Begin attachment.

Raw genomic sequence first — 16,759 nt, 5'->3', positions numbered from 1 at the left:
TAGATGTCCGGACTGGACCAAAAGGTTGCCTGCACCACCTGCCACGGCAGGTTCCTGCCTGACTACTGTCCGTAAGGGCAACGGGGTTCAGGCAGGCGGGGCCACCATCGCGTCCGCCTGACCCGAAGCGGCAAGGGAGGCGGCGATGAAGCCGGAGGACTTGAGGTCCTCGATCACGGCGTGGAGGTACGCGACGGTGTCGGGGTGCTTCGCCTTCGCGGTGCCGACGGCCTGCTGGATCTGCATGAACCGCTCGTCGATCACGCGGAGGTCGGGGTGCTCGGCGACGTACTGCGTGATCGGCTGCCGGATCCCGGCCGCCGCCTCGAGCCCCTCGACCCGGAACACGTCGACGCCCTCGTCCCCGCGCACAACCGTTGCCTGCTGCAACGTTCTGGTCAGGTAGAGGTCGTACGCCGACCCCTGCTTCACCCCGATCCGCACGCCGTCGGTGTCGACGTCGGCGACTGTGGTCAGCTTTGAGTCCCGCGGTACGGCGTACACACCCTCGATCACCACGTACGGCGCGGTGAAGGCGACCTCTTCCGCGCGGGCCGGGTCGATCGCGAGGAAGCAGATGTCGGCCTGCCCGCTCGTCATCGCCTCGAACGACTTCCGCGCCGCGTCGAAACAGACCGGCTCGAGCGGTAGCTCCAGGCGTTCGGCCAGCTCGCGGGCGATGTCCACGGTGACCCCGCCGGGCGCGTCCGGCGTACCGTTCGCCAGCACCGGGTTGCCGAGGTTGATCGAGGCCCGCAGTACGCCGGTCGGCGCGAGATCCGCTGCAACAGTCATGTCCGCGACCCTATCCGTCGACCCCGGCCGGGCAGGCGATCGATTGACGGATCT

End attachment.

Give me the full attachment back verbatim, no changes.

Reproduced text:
Raw genomic sequence first — 16,759 nt, 5'->3', positions numbered from 1 at the left:
TAGATGTCCGGACTGGACCAAAAGGTTGCCTGCACCACCTGCCACGGCAGGTTCCTGCCTGACTACTGTCCGTAAGGGCAACGGGGTTCAGGCAGGCGGGGCCACCATCGCGTCCGCCTGACCCGAAGCGGCAAGGGAGGCGGCGATGAAGCCGGAGGACTTGAGGTCCTCGATCACGGCGTGGAGGTACGCGACGGTGTCGGGGTGCTTCGCCTTCGCGGTGCCGACGGCCTGCTGGATCTGCATGAACCGCTCGTCGATCACGCGGAGGTCGGGGTGCTCGGCGACGTACTGCGTGATCGGCTGCCGGATCCCGGCCGCCGCCTCGAGCCCCTCGACCCGGAACACGTCGACGCCCTCGTCCCCGCGCACAACCGTTGCCTGCTGCAACGTTCTGGTCAGGTAGAGGTCGTACGCCGACCCCTGCTTCACCCCGATCCGCACGCCGTCGGTGTCGACGTCGGCGACTGTGGTCAGCTTTGAGTCCCGCGGTACGGCGTACACACCCTCGATCACCACGTACGGCGCGGTGAAGGCGACCTCTTCCGCGCGGGCCGGGTCGATCGCGAGGAAGCAGATGTCGGCCTGCCCGCTCGTCATCGCCTCGAACGACTTCCGCGCCGCGTCGAAACAGACCGGCTCGAGCGGTAGCTCCAGGCGTTCGGCCAGCTCGCGGGCGATGTCCACGGTGACCCCGCCGGGCGCGTCCGGCGTACCGTTCGCCAGCACCGGGTTGCCGAGGTTGATCGAGGCCCGCAGTACGCCGGTCGGCGCGAGATCCGCTGCAACAGTCATGTCCGCGACCCTATCCGTCGACCCCGGCCGGGCAGGCGATCGATTGACGGATCT